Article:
In addition, there are predators around which rigidly enforce standards of fitness, fertility, speed, intelligence and adaptability – without remorse.  Many species of hawk will attack and eat any wild budgie whose speed, alertness and agility falls below the norm.  Predatory snakes and lizards will eat the eggs and chicks of any wild budgie that does not select a safe nesting hollow. Drought and freezing nights weed out any birds that are sick, weak or which lack the ability to adapt, migrate, change and survive. The result is that every wild bird is fast, intelligent, aware and agile – just as every cheetah runs like the wind and every wolf can run all day and all night until it gets its prey.

The Original Ancestor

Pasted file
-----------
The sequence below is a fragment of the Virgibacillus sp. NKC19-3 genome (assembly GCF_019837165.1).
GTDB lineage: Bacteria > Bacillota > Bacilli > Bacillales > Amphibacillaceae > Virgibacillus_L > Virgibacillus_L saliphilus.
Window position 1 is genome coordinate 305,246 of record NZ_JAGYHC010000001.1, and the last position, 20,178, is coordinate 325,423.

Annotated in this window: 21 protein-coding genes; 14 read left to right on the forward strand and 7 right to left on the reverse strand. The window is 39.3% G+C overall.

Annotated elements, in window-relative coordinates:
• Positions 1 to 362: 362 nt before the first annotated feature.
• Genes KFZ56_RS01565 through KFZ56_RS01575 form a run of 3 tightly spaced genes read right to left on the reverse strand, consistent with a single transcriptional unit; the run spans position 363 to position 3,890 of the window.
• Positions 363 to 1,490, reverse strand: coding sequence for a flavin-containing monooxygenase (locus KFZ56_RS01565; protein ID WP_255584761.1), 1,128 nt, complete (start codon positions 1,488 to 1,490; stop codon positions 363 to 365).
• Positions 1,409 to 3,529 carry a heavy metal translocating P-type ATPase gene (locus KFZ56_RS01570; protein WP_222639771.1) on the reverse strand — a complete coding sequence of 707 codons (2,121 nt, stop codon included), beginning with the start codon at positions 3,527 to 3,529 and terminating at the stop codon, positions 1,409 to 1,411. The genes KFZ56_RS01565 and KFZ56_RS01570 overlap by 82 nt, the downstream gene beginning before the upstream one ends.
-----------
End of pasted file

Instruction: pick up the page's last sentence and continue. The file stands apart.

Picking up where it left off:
There is a link in the ‘Blogroll’ on the right-han menu to an article by Robert Manvell – an Australian Exhibition Breeder. Apparently the National Museum of Australia has investigated the evolution of today’s wild budgerigars and found fossilised bones in a cave  that were 4 million years old. Tests proved that these ancient budgies were identical in size and form to today’s wild birds – indicating that budgerigars have hardly changed physically in over 4 million years.  However, the article indicates that much further back in time, 15 million years ago, budgerigars, cockatiels and Rosellas shared a common ancestor that was much larger than today’s birds. In that era, the interior of Australia was very, very different from today’s sandy deserts and dry grasslands; 15 million years ago the Australian Outback  was covered in temperate forests  with vast inland lakes and rivers, and an abundance of fruits, seeds and nuts.  So the budgerigar ancestor of those days was a large parrot-like bird, possibly as big as today’s cockatoos which lived in a gentle climate, with plenty of water and abundant food.  However, over eons of time, Australia changed dramatically: the inland lakes and rivers dried up, the forests vanished and rainfall dwindled; desert spread and cpastal mountain ranges cut off the interior fromrain-bearing winds. The forests vanished, deserts grew and seasonal droughts became the norm; temperatures in the interior alternate between searing hot days and freezing cold nights. Bird species evolved radically to cope with these dramatic changes: budgerigars shrank in size – smaller bodies are easier to cool and easier to feed in times of shortage; the birds became migratory – capable of flying vast distances to find food and water; as the freshwater lakes disappeared budgies evolved so that they could tolerate brackish or even salty water. The learned to exploit periodic gluts of food and to survive the following famines. Budgies can cope with a huge temperature range and they can breed very quickly in response of favourable conditions suddenly developing.